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Thread: Jet ski -- possible ways for the water to get in theengine?
face picon face BY : email (remove spam text)(Olin Lathrop)

Carl Denk wrote:
> I still believe the valve failed first, and caused all the other
> damage,

Maybe, but remember the first symptom was overheating with no other apparent
engine problems.  The valve head breaking off would have caused immediate
and sudden obvious symptoms.  The engine would have sounded clearly
different, not to mention the rattling, bangs, and knocking as the piston
smashed the loose valve around and occasionally jammed it into the head, as
the pictures clearly show happened.

A head gasket failure could certainly have messed with where coolant went
and caused overheating, perhaps even draining of the coolant enough to cause
damaging overheating.  It's possible that a already weak valve stem cracked
from the additional stress caused by excessive heat and water getting into
the wrong places.

Vitaliy also mentioned steam coming out of somewhere when the engine was
stopped.  I wonder if that was possibly some crankcase vent.  There would
have to be a connection between the coolant channels and the crankcase for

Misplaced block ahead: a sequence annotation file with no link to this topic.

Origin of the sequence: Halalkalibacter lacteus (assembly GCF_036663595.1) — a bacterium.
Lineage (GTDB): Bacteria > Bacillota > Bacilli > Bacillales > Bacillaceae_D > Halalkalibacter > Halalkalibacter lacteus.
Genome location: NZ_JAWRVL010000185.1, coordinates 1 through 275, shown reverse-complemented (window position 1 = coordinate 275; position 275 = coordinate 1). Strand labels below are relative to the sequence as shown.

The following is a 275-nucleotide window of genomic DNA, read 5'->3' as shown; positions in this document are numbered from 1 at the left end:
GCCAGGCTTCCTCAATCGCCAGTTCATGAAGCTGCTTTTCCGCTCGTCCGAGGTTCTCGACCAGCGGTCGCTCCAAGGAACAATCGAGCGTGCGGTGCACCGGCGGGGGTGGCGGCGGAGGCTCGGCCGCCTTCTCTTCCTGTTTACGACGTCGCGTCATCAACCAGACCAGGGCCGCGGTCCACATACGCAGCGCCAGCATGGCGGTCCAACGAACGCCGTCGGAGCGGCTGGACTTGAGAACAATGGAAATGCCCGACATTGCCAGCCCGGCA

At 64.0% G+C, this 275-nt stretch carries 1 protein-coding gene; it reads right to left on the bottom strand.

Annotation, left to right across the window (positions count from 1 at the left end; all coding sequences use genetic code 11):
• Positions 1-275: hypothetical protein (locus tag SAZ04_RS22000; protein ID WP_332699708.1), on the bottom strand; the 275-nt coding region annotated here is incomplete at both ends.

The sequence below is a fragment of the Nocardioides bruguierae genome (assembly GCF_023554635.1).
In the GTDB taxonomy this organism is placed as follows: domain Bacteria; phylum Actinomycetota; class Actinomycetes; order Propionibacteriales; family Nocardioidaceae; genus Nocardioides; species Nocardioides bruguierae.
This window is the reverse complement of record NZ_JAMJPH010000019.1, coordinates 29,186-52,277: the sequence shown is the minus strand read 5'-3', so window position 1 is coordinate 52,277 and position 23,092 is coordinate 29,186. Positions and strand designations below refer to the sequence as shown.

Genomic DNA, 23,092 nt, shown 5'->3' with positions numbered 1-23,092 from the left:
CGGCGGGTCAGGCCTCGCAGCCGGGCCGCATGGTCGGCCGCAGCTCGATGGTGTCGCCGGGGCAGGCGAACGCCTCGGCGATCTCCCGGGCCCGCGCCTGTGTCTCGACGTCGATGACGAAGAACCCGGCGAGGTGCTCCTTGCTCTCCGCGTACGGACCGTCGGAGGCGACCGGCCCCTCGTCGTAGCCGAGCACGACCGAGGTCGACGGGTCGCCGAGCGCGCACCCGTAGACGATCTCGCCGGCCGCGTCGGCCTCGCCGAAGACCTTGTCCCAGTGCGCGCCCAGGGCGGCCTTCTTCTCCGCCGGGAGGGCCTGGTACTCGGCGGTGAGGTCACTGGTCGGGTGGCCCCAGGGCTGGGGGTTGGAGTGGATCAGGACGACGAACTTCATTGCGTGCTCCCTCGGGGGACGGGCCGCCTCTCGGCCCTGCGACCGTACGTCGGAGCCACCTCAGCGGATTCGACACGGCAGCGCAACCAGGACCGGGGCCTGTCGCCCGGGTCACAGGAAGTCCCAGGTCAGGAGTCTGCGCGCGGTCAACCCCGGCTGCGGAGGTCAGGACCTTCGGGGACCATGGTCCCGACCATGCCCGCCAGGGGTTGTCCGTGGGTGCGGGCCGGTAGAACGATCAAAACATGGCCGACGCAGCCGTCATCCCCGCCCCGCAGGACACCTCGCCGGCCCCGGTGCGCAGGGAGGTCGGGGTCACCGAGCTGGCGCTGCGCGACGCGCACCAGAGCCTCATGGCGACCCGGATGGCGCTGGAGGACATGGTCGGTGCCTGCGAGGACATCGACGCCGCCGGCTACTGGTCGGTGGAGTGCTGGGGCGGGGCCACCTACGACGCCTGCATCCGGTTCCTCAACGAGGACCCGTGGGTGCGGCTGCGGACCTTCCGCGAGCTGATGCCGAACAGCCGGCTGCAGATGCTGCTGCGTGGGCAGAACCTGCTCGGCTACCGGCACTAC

that to make sense, something a broken valve alone doesn't explain but a
head gasket failure does.

Another thing to consider: If there was enough water someplace to boil and
come out as steam near the craft's water line, could the lake water have
been sucked back in when the steam eruption was over?  I think this is a
reasonable possibility if the place where the steam came out was under
water.  The steam would have ensured that whatever cavity it was coming from
was filled almost entirely by vapor phase water.  All it takes is a little
cold water getting back in, which cools some steam, which reduces the
pressure, which sucks in more cold water, etc.  I've seen this happen (not
on a engine), and it's rather spectacular and happens very quickly.  It's
essentially a runaway process that ends with the cavity completely filled
with liquid water, and can take less than a second depending on the size of
the cavity and the size of the opening.

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